Restless leg syndrome (RLS) is a frustrating condition that strikes just when you want to relax for the night, causing an uncontrollable need to move your legs. If your primary care physician can’t find a cause for your restless legs, Peter Ford, MD, FACS, RPVI, and the team at Vascular Solutions in Charlotte, North Carolina, encourage you to have a thorough vascular exam. A vein condition called venous reflux often triggers RLS. To learn more about vein disease and RLS, call the office or request an appointment online today.
RLS causes an uncontrollable urge to move your legs. This desire begins when you lay down to rest or after sitting for a long time. Your legs continue to twitch while you sleep, often waking you up. Most patients eliminate the urge and feel better when they walk or move their legs.
In addition to leg movement, RLS causes unpleasant sensations in your legs. Patients often describe these sensations as creeping, crawling, itching, and aching. Some people feel an electric-shock sensation.
Many patients with venous reflux and varicose veins will experience both leg cramping and leg restlessness, especially at night. Clinically, it’s often difficult (and sometimes impossible) to distinguish between leg cramps and leg restlessness.
Though physicians can’t always identify the underlying cause, RLS is thought to be associated with an imbalance in the brain chemical dopamine, which regulates muscle movement.
RLS also tends to develop in people with:
Venous reflux is frequently associated with RLS. A study released in March 2020 found that 78% of those with venous reflux had symptoms of restless legs, compared to only 44% of those who did not have venous disease.
Venous reflux is a condition in which valves malfunction, blood accumulates in the leg vein, and vein pressure increases. Many people with this condition develop varicose veins and other leg problems such as leg swelling.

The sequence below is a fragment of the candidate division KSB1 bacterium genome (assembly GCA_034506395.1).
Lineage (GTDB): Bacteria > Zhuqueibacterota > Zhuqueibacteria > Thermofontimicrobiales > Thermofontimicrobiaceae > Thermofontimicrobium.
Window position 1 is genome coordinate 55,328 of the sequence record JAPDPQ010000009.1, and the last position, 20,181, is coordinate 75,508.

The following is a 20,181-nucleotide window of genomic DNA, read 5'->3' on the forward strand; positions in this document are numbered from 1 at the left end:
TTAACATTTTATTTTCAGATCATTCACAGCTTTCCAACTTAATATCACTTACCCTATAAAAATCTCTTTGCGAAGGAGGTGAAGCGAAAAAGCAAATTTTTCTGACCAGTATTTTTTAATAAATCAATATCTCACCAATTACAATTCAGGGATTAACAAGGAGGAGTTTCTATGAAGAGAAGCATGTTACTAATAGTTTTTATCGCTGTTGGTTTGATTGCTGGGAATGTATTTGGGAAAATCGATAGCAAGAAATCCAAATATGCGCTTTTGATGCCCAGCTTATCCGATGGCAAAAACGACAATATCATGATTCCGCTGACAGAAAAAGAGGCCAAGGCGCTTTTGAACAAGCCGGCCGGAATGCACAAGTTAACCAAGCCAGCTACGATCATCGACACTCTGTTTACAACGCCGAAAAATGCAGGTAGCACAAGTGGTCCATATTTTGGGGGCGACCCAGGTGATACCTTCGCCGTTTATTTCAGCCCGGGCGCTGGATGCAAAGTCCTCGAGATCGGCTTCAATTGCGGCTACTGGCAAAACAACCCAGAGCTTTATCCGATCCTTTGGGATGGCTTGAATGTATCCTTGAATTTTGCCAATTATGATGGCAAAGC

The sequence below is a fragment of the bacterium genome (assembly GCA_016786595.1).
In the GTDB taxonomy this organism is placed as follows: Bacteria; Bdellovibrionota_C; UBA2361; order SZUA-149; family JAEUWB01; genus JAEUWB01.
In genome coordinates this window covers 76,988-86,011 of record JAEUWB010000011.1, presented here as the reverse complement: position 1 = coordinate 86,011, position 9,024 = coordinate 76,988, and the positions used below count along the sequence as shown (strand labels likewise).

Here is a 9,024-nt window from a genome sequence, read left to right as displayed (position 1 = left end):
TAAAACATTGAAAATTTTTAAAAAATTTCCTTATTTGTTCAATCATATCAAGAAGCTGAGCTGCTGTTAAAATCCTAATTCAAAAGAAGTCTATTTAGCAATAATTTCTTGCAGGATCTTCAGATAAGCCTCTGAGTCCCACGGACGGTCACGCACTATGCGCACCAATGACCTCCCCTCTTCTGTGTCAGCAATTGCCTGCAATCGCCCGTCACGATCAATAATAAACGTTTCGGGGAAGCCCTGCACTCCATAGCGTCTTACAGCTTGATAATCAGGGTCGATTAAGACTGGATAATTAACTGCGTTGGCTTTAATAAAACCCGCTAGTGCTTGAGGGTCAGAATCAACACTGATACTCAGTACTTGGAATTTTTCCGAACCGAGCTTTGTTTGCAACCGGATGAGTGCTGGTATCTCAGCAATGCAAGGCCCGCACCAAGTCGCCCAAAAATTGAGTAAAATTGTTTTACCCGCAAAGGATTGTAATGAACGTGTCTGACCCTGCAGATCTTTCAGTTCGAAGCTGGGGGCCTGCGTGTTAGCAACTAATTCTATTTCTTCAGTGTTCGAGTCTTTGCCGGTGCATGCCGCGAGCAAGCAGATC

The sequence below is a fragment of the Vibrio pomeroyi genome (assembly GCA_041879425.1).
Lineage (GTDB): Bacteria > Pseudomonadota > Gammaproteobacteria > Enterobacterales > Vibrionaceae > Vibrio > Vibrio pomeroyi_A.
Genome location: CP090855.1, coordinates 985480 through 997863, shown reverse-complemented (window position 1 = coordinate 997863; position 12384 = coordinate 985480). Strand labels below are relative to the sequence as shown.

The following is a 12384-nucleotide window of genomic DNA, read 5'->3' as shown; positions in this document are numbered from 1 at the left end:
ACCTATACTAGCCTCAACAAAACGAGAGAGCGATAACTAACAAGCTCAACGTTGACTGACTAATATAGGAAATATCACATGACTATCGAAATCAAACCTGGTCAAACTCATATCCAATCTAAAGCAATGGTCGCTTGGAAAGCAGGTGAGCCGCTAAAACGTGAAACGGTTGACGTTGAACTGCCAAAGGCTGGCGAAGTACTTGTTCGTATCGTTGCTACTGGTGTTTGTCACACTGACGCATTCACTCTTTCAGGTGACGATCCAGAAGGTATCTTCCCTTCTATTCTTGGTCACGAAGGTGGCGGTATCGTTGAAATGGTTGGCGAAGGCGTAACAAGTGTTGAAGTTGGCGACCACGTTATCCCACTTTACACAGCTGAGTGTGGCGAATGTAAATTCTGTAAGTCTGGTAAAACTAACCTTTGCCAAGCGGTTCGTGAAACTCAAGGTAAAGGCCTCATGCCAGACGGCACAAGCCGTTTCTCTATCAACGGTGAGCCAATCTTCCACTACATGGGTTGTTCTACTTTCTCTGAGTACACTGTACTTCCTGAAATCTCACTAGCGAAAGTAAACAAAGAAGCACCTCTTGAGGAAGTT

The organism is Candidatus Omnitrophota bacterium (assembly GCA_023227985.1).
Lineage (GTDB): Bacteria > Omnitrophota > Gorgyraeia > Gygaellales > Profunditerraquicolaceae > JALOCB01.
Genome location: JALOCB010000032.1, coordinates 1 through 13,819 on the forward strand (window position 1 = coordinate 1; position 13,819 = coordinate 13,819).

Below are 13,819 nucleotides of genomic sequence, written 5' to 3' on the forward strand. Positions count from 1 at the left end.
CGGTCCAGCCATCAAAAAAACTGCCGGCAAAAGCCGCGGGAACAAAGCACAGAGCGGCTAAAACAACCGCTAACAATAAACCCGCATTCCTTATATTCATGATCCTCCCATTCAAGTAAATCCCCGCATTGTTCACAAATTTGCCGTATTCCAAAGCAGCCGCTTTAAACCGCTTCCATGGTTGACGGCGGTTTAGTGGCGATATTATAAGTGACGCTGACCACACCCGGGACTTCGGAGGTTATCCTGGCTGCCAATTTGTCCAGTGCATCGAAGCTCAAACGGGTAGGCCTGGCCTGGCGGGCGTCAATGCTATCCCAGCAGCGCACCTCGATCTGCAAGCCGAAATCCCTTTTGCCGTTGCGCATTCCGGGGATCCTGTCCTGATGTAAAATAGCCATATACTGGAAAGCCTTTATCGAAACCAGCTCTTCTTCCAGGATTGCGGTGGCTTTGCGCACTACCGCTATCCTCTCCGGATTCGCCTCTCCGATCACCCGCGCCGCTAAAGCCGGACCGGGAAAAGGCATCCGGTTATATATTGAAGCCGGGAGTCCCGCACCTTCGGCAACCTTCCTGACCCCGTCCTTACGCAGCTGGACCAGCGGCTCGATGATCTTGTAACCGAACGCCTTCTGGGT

RLS that’s not associated with vein disease is treated with iron supplements and different medications to reduce your symptoms and increase brain chemicals. Medical devices are also available that relieve RLS symptoms by applying pressure to your feet or gently stimulating your legs.
If you consult another doctor who can’t identify a specific cause for your RLS — which often happens — the Vascular Solutions team can determine if venous reflux is the underlying problem.
It’s important to identify a potential vascular problem before you consider other medical treatments for RLS. If you have venous reflux, treating the vein condition usually alleviates RLS.
Vascular Solutions diagnoses venous insufficiency using duplex ultrasound. Then they determine the best treatment for your vein problem, choosing from among several advanced, minimally invasive procedures to close the veins and eliminate venous reflux.
If you need help with restless legs, call Vascular Solutions, or request an appointment online today.
Restless Leg Syndrome
Deep Vein Thrombosis